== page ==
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Vitamin D Levels in the Blood Linked to Cardiorespiratory Fitness

bp Magazine
February 6, 2019

New research finds that higher levels of vitamin D are associated with better exercise capacity.   October 30, 2018, Richmond, VA—Vitamin D levels in the blood are linked to cardiorespiratory fitness, according to a study published today in the European Journal of Preventive Cardiology, a publication of the European Society of Cardiology (ESC). “Our study...

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Gender Bias Sways How We Perceive Competence in Faces

bp Magazine
January 30, 2019

Faces that are seen as competent are also perceived as more masculine, according to research published in Psychological Science, a journal of the Association for Psychological Science.   December 7, 2018—”Our research sheds light on the pernicious gender bias in how we perceive others—we judge masculine looking people as competent, a judgment that can affect...

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What’s Behind Mediterranean Diet and Lower Cardiovascular Risk?

bp Magazine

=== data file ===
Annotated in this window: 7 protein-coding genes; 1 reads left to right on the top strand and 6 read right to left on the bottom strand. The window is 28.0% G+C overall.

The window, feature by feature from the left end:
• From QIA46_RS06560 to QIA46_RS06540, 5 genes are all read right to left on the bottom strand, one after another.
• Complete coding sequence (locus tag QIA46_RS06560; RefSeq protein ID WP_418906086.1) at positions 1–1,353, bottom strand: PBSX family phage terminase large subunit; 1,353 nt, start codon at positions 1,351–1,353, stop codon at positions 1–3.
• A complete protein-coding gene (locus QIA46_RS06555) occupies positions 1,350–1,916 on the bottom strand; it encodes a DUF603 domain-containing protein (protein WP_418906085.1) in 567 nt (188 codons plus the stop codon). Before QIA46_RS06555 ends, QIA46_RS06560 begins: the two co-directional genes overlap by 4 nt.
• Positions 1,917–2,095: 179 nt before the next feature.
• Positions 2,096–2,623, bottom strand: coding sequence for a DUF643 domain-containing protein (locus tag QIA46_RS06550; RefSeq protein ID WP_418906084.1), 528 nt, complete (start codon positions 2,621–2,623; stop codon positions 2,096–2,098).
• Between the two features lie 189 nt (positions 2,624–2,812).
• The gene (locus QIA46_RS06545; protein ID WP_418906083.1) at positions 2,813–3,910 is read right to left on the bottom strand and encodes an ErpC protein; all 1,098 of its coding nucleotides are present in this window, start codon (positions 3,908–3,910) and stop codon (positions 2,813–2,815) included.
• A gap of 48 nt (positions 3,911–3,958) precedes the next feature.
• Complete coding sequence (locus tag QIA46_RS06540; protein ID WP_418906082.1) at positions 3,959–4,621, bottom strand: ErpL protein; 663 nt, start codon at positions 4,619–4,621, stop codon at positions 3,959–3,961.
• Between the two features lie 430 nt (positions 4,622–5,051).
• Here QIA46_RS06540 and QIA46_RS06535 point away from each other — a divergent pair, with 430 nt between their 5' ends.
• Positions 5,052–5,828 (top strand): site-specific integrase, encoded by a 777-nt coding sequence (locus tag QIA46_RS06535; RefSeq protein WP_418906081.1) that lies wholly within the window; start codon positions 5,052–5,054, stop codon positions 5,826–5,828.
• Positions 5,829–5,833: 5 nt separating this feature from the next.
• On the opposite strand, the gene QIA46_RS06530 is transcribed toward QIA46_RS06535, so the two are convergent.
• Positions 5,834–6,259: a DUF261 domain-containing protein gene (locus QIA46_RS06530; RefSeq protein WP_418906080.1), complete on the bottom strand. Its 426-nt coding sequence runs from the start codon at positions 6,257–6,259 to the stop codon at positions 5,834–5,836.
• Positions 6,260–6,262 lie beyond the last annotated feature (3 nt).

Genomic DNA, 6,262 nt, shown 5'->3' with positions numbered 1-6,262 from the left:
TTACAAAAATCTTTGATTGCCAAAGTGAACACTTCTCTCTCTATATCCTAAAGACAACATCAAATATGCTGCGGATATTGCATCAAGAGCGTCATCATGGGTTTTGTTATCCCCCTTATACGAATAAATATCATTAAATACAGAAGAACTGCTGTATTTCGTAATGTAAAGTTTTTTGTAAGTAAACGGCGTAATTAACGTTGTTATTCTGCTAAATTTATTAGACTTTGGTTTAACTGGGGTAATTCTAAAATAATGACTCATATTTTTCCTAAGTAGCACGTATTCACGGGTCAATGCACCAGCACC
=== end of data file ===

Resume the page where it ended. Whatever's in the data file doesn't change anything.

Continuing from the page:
January 22, 2019

Investigators identify, assess underlying mechanisms that may explain diet’s 25 percent reduction in cardiovascular risk for American women   December 7, 2018, BOSTON, MA—A new study by investigators from Brigham and Women’s Hospital, Harvard Medical School, and the Harvard T.H. Chan School of Public Health offers insights from a cohort study of women in the...

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How We Use Music as a Possible Sleep Aid

bp Magazine
January 15, 2019

Respondents believe music stimulates sleep, blocks internal, external sleep disruptors   November 14, 2018—Many individuals use music in the hope that it fights sleep difficulties, according to a study published November 14 in the open-access journal PLOS ONE by Tabitha Trahan of the University of Sheffield, UK, and colleagues. As described by the authors, this...

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Better Cardiorespiratory Fitness Leads to Longer Life

bp Magazine
January 9, 2019

Cleveland Clinic researchers have found that better cardiorespiratory fitness leads to longer life, with no limit to the benefit of aerobic fitness.   Researchers retrospectively studied 122,007 patients who underwent exercise treadmill testing at Cleveland Clinic between Jan. 1, 1991, and Dec. 31, 2014, to measure all-cause mortality relating to the benefits of exercise and...

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Just a Few Drinks Can Change How Memories Are Formed

bp Magazine
December 31, 2018

Researchers have found that alcohol hijacks a conserved memory pathway in the brain and changes which versions of genes are made, forming the cravings that fuel addiction.   October 25, 2018, Providence, RI—A new study in flies finds that alcohol hijacks this memory formation pathway and changes the proteins expressed in the neurons, forming cravings....

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Breathing Through the Nose Aids Memory Storage

bp Magazine
December 14, 2018